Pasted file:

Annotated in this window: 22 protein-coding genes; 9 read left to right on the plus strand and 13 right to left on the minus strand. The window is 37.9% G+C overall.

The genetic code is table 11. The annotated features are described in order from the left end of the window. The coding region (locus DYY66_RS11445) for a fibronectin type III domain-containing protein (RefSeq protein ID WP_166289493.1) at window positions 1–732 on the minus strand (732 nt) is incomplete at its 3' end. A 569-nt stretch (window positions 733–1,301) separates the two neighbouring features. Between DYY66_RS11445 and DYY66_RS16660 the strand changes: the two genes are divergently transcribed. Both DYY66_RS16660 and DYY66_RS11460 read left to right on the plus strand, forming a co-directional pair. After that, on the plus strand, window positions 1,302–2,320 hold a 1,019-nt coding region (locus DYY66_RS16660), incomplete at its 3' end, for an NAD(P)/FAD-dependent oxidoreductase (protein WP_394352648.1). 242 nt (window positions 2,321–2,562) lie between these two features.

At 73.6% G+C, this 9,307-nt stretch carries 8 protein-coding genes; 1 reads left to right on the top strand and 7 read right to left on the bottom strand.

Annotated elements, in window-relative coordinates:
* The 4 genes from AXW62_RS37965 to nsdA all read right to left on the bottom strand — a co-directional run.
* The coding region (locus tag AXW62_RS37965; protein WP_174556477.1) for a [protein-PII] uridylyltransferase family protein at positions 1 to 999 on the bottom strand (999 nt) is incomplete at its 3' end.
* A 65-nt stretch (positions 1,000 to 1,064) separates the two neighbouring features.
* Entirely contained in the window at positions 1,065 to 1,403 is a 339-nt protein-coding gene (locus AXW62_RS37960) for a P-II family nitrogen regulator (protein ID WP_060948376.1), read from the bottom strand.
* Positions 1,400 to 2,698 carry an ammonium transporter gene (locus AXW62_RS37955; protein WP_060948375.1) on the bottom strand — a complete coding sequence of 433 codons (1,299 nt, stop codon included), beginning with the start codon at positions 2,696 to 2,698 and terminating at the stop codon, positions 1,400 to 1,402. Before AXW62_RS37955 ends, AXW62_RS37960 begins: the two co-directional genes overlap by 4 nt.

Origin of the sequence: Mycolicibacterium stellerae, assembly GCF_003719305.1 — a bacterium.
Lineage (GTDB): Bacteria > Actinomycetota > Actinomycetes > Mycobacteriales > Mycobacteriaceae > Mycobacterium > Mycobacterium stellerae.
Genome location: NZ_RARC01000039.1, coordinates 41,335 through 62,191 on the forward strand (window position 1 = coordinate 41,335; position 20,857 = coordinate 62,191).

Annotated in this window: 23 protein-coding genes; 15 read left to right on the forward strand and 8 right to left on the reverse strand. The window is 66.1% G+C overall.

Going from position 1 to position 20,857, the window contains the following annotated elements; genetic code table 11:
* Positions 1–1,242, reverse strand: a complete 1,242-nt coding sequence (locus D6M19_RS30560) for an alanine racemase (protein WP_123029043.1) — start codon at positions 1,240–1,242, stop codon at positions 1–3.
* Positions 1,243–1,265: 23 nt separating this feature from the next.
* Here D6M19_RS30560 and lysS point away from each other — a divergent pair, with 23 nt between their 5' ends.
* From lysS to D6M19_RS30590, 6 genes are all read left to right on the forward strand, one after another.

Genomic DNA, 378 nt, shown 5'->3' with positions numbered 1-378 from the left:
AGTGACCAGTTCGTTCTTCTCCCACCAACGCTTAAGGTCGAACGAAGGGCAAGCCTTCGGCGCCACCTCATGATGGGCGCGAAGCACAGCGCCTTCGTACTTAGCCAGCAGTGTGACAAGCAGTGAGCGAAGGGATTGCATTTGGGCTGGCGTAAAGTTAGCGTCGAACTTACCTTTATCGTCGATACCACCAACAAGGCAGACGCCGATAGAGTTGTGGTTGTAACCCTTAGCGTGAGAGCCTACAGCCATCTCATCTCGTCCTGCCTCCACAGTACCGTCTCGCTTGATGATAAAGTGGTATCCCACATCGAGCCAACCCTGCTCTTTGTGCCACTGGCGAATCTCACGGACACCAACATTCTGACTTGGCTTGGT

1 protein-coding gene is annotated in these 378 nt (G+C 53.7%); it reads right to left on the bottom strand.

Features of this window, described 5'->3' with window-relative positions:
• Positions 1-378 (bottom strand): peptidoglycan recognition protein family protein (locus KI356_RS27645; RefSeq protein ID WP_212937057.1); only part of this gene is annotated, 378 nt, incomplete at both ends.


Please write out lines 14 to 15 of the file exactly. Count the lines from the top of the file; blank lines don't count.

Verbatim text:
Going from position 1 to position 20,857, the window contains the following annotated elements; genetic code table 11:
* Positions 1–1,242, reverse strand: a complete 1,242-nt coding sequence (locus D6M19_RS30560) for an alanine racemase (protein WP_123029043.1) — start codon at positions 1,240–1,242, stop codon at positions 1–3.